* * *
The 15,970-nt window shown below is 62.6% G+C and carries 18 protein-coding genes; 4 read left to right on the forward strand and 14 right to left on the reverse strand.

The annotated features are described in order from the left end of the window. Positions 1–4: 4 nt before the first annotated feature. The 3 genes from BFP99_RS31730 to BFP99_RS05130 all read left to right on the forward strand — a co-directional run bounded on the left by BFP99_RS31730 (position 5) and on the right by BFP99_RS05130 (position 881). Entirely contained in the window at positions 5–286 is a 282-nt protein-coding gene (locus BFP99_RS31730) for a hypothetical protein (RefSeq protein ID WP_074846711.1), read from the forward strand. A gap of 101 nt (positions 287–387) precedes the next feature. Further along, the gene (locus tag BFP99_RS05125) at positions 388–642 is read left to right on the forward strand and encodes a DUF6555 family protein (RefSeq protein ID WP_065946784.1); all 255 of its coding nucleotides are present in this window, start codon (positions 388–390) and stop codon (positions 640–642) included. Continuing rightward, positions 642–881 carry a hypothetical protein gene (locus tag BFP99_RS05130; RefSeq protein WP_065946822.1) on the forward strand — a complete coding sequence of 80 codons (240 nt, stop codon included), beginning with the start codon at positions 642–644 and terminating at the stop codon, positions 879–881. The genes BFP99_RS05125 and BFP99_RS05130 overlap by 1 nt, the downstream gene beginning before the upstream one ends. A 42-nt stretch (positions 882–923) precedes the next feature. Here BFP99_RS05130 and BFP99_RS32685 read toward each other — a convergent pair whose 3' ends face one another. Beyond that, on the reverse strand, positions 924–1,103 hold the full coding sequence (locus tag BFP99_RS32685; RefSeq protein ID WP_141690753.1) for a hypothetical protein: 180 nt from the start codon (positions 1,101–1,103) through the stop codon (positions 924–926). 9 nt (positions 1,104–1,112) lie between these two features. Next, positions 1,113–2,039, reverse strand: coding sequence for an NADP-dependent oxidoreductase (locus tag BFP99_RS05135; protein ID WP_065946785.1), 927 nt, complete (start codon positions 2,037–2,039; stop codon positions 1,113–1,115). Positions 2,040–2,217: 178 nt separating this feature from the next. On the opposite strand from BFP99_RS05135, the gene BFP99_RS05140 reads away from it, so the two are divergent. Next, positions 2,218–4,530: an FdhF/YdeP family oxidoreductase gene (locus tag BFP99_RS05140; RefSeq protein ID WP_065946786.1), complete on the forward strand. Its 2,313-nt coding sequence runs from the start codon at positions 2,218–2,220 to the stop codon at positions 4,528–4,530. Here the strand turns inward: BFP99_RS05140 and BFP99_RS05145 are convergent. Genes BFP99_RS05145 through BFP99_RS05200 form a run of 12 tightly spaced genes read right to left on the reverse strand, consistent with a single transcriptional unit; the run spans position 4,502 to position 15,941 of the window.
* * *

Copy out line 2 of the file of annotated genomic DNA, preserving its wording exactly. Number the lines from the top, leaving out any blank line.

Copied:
The annotated features are described in order from the left end of the window. Positions 1–4: 4 nt before the first annotated feature. The 3 genes from BFP99_RS31730 to BFP99_RS05130 all read left to right on the forward strand — a co-directional run bounded on the left by BFP99_RS31730 (position 5) and on the right by BFP99_RS05130 (position 881). Entirely contained in the window at positions 5–286 is a 282-nt protein-coding gene (locus BFP99_RS31730) for a hypothetical protein (RefSeq protein ID WP_074846711.1), read from the forward strand. A gap of 101 nt (positions 287–387) precedes the next feature. Further along, the gene (locus tag BFP99_RS05125) at positions 388–642 is read left to right on the forward strand and encodes a DUF6555 family protein (RefSeq protein ID WP_065946784.1); all 255 of its coding nucleotides are present in this window, start codon (positions 388–390) and stop codon (positions 640–642) included. Continuing rightward, positions 642–881 carry a hypothetical protein gene (locus tag BFP99_RS05130; RefSeq protein WP_065946822.1) on the forward strand — a complete coding sequence of 80 codons (240 nt, stop codon included), beginning with the start codon at positions 642–644 and terminating at the stop codon, positions 879–881. The genes BFP99_RS05125 and BFP99_RS05130 overlap by 1 nt, the downstream gene beginning before the upstream one ends. A 42-nt stretch (positions 882–923) precedes the next feature. Here BFP99_RS05130 and BFP99_RS32685 read toward each other — a convergent pair whose 3' ends face one another. Beyond that, on the reverse strand, positions 924–1,103 hold the full coding sequence (locus tag BFP99_RS32685; RefSeq protein ID WP_141690753.1) for a hypothetical protein: 180 nt from the start codon (positions 1,101–1,103) through the stop codon (positions 924–926). 9 nt (positions 1,104–1,112) lie between these two features. Next, positions 1,113–2,039, reverse strand: coding sequence for an NADP-dependent oxidoreductase (locus tag BFP99_RS05135; protein ID WP_065946785.1), 927 nt, complete (start codon positions 2,037–2,039; stop codon positions 1,113–1,115). Positions 2,040–2,217: 178 nt separating this feature from the next. On the opposite strand from BFP99_RS05135, the gene BFP99_RS05140 reads away from it, so the two are divergent. Next, positions 2,218–4,530: an FdhF/YdeP family oxidoreductase gene (locus tag BFP99_RS05140; RefSeq protein ID WP_065946786.1), complete on the forward strand. Its 2,313-nt coding sequence runs from the start codon at positions 2,218–2,220 to the stop codon at positions 4,528–4,530. Here the strand turns inward: BFP99_RS05140 and BFP99_RS05145 are convergent. Genes BFP99_RS05145 through BFP99_RS05200 form a run of 12 tightly spaced genes read right to left on the reverse strand, consistent with a single transcriptional unit; the run spans position 4,502 to position 15,941 of the window.